What You Say When You Want To Decline An Invitation Because of a Previous Commitment
Thank you ever so much for your invitation to (describe invitation). I am grateful that you included me (us) among your guests for this special occasion.
If I (we) could make it, I (we) certainly would because it sounds like a lot of fun. Unfortunately we have a prior commitment that we must keep.
Do keep me (us) on your list, because I (we) look forward to seeing you again very soon. I appreciate your thinking of me (us).
Now for some advice about writing a note or letter for this kind of situation.
One. The individual who invited you may be very disappointed, and your decision may wound feelings. Some people have a great deal of trouble with rejection, feel slighted, and hold grudges. So you want to come across as wishing very much that you could accept. Your message must strike just the right note of sincere appreciation and regret.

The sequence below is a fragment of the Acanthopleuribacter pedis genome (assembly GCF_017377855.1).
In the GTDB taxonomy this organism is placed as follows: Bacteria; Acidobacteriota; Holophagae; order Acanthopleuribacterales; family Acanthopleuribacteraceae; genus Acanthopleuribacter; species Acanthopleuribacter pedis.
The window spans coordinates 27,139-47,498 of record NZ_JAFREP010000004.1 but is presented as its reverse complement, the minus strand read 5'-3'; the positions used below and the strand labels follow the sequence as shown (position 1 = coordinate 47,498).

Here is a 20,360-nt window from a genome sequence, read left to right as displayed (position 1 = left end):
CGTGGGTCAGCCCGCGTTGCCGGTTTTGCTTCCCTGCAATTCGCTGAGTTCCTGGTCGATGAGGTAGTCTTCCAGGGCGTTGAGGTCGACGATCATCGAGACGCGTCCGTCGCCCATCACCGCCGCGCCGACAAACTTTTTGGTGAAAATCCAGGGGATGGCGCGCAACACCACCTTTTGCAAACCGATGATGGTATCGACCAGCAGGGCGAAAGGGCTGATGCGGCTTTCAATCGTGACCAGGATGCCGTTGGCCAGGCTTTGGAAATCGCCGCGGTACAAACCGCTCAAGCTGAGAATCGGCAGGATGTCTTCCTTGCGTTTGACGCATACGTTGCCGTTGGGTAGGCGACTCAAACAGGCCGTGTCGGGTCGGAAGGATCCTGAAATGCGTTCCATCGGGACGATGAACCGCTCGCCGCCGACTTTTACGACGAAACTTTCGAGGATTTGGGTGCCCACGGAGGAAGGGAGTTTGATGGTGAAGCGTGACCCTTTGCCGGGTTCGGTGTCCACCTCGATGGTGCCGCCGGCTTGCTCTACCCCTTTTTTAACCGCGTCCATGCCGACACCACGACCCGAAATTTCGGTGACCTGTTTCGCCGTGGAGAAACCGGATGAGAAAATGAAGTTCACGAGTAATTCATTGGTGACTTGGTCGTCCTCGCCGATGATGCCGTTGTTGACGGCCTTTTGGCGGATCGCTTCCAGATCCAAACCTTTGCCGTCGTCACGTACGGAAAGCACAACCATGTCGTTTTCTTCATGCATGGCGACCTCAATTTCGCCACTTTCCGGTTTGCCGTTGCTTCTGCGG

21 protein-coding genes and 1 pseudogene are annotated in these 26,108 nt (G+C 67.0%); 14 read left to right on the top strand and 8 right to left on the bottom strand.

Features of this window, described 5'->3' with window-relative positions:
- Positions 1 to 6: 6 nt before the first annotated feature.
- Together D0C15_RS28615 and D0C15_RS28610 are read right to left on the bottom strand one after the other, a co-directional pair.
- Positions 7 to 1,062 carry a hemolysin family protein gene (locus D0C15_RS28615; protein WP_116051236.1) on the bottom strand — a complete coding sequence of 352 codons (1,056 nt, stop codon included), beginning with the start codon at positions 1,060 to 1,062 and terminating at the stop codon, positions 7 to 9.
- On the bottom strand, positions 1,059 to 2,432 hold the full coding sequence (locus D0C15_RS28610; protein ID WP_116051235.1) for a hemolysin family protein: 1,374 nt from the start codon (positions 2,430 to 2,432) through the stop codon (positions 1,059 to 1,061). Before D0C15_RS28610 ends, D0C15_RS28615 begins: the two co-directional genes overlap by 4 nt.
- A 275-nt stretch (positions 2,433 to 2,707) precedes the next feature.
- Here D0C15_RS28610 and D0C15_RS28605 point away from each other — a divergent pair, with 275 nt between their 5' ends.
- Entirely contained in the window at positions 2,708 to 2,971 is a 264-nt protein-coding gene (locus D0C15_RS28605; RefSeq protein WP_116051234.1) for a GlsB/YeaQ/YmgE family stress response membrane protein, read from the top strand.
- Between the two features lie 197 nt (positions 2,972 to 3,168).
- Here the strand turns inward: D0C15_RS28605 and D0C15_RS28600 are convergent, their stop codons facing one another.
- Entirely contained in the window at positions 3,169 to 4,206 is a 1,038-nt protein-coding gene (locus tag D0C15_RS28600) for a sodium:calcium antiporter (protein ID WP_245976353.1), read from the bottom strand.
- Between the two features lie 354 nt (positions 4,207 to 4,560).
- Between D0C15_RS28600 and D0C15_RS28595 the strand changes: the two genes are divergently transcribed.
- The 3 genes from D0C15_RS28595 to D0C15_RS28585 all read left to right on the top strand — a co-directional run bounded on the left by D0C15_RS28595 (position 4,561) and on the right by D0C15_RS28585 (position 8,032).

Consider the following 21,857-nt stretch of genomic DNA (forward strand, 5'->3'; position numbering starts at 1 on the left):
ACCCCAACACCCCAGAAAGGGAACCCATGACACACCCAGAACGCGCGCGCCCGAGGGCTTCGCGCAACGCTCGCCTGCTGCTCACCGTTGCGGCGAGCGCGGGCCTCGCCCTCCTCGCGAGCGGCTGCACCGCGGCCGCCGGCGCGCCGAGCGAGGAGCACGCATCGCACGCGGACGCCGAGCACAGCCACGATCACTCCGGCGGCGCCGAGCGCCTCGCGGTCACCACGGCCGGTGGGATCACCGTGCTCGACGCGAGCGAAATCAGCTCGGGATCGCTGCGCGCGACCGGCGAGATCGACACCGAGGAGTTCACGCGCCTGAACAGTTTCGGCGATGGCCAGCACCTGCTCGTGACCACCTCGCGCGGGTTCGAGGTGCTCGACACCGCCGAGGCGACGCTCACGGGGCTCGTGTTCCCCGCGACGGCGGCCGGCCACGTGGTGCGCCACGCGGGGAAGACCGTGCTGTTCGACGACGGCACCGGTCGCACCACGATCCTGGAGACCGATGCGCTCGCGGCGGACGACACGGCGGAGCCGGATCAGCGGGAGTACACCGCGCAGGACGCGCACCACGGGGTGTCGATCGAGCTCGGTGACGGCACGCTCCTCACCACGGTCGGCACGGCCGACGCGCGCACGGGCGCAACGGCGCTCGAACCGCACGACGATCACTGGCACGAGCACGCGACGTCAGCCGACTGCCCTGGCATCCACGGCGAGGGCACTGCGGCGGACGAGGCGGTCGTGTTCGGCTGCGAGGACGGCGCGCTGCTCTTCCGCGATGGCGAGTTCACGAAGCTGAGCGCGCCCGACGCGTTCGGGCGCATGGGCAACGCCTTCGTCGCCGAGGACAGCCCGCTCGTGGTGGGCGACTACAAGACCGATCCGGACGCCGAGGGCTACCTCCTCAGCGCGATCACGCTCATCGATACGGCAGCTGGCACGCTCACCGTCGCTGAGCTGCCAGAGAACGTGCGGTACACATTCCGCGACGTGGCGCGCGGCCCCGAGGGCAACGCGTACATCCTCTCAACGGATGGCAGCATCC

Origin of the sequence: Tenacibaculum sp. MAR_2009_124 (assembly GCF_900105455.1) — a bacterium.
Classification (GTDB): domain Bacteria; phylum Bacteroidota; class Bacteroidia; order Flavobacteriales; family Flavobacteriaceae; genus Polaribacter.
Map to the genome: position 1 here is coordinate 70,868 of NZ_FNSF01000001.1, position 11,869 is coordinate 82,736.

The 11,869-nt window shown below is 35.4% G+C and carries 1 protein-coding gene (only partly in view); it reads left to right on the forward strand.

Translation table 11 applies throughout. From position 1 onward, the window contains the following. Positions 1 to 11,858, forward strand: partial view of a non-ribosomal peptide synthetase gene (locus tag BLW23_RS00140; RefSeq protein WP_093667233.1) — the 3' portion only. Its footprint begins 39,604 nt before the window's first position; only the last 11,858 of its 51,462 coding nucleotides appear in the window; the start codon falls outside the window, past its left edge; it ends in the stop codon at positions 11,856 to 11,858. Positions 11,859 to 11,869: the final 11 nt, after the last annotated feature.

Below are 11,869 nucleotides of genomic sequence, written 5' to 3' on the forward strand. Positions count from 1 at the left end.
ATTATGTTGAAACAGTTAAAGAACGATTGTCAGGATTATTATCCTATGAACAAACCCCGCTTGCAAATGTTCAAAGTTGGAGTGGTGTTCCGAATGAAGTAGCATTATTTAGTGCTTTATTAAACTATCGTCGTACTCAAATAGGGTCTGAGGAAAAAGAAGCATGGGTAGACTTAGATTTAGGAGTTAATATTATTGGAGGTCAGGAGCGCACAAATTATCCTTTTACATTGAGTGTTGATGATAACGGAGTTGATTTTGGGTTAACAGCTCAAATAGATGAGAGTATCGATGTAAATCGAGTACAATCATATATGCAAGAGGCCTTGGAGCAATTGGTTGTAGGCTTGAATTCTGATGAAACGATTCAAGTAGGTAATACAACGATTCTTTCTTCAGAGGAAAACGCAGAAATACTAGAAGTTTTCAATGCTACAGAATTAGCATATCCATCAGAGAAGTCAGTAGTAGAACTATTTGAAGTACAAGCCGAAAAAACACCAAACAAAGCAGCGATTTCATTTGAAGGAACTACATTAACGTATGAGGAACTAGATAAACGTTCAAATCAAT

Two. As a general rule—there are exceptions (you will be out of the country, for example)—don’t explain what your prior commitment is. The individual who invited you may think his/her invitation is more important than the one you chose. We advise you not to invite this kind of calculation. Do not explain. Do not elaborate.
Three. Sign off by sending best wishes, and reiterating how grateful you are.
To sum up letter-writing advice for expressing regrets: Keep it brief. Don’t elaborate. Make it sincere.
Want to know more about adroit ways to decline invitations? There’s an entire chapter on the subject in Time Tactics of Very Successful People
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